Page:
Assessing Accuracy and Precision of GPS Units

Table of Contents


All GPS units should be tested for accuracy and precision before field use. This can be done by setting up mutliple test sites. Many factors can influence the GPS collars including vegetation density, type of vegetation, being below ground or under water, and being under or around man made structures.

Set up a test site at each habitat type to be tested. Rotate GPS collars between sites and check against locations taken from a handheld GPS, more than one if possible. Check the locations at least once a day. Average all locations taken from each collar at each site and calculate how different the location is from the handheld unit. Ideally you want to test under clear open skies and overcast days in all habitat types, and under multiple satellite configurations.

Posts consist of a 24” stake hammered 6” into the ground with a nail platform to support the collar at 12” in height.

When taking data points determine both accuracy and precision. Precise locations will all be near each other, but do not all have to be near the collar, there could be 10 points that are all 10 feet to the right. Accurate locations will all be near the collar, but do not have to be near each other. Each could be ten feet away from the collar on all sides.

NASA’s Enhanced Vegetation Index can be used to quantify vegetation density.

Collars will be tested at six sites (under limited time drop locations #1 and #3):

  1. Over water (changing water depth and area could falsely influence this location, even day to day)
  2. Open grass
  3. Sparse palm trees
  4. Dense vegetation
  5. In a tree
  6. Near a man-made structure

The collar will remain at each site for one day and be rotated to the next for two rotation. Each collar will be tested at each site on two non-consecutive days.

GPS Collars

When collars arrive remove the magnetic strips and connect the collar to the base station or place it outside in the open to reset the internal clock, the collar will attempt to set the clock every 20 minutes until it is successful. There is a large difference in satellites from California to Florida, for the first location in Florida the collars must be placed in the open or they will time out.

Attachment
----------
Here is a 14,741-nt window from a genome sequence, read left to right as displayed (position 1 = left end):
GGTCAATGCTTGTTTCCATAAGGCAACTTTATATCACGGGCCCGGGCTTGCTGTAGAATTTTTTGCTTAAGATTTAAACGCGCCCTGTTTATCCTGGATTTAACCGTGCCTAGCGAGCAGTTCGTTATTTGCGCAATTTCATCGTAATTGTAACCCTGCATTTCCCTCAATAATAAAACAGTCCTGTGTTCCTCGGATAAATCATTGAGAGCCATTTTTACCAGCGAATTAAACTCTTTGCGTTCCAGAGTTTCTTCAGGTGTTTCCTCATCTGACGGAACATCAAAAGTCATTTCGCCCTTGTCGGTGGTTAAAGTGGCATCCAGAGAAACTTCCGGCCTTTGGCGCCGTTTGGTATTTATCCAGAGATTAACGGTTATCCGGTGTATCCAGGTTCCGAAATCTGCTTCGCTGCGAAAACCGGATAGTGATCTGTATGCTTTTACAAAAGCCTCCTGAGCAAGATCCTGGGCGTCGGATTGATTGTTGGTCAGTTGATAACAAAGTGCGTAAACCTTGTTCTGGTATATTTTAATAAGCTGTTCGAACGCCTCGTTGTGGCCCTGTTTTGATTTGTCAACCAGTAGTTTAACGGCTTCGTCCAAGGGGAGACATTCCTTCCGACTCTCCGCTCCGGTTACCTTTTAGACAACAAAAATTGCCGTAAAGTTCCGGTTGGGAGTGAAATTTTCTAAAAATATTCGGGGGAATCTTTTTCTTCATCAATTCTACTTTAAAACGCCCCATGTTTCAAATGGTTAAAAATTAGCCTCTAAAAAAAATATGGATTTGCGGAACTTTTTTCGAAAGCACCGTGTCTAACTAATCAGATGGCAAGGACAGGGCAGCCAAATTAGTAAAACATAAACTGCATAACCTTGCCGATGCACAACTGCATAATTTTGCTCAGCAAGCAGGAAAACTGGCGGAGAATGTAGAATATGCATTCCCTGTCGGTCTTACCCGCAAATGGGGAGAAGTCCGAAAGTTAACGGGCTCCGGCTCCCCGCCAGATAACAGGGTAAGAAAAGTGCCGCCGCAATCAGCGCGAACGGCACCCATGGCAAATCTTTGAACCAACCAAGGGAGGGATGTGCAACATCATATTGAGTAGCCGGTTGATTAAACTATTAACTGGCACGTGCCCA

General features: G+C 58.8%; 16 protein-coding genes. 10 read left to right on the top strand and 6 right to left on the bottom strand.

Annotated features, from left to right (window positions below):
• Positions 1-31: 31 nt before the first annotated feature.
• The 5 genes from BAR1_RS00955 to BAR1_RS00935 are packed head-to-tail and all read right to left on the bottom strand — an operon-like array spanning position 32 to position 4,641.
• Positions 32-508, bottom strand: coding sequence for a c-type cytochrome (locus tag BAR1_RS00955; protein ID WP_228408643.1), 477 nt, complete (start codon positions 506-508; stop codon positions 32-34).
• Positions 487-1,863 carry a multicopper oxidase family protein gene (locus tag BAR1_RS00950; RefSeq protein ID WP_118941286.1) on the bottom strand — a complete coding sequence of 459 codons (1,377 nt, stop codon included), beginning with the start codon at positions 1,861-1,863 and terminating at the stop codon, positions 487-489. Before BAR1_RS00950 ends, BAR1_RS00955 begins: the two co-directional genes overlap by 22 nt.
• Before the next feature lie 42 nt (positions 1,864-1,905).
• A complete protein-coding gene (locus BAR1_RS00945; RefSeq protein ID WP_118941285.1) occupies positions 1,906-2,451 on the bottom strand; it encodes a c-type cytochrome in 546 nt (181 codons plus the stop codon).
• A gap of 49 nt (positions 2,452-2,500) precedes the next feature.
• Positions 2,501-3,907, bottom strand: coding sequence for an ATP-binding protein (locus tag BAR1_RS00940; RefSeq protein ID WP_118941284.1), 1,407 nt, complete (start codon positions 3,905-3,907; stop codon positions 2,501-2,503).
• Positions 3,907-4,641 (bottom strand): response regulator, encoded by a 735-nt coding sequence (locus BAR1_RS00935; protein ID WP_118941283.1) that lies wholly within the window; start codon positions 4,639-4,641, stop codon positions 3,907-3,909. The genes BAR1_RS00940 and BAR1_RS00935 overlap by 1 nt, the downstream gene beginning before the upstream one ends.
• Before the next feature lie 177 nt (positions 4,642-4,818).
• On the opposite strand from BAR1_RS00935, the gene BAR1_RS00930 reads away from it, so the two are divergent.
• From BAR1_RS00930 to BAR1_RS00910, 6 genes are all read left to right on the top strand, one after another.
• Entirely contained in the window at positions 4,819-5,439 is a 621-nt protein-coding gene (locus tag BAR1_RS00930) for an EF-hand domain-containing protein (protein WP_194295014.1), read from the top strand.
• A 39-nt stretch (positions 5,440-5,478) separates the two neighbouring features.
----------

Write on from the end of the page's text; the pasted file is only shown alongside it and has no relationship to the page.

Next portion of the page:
Always double check that long range advertising is enabled on the collars, otherwise getting data will be nearly impossible. Make sure the collars are white-listed on the base station and save a copy of the serial numbers of collars for the same reason.

Before deploying the collars: make sure long range advertising is enabled, and secondary, more frequent, advertising is enabled as well. Ensure the correct schedule is uploaded. Select ACC or Smart GPS. Double check this!


After testing channel 35 is the best, 14 and 34 were also acceptable. Press the lock icon for two seconds to prevent pushing buttons accidentally. Almost any time you are stuck on a weather scan or strange menu button you can get back to radio use by tapping the PTT button. If the battery runs low the radios can be charged with 4 regular or rechargeable AA batteries, but remember to take these out before charging the radio from the radio station!

NOAA Weather Radio- WX BAND

To turn on press the menu button for 5 seconds to enter the weather scan. The radio will scan until it reaches an active channel. To stop the scan press menu briefly, then use the up and down buttons to select a weather channel. To set a weather alert press the menu button twice while on a weather channel and select “ON”. A blinking storm cloud will appear on the screen. If an alert is received in radio mode the radio will beep every 10 seconds and AL and IN icons flash and go to WX BAND. To return to regular radio use, push the PTT button.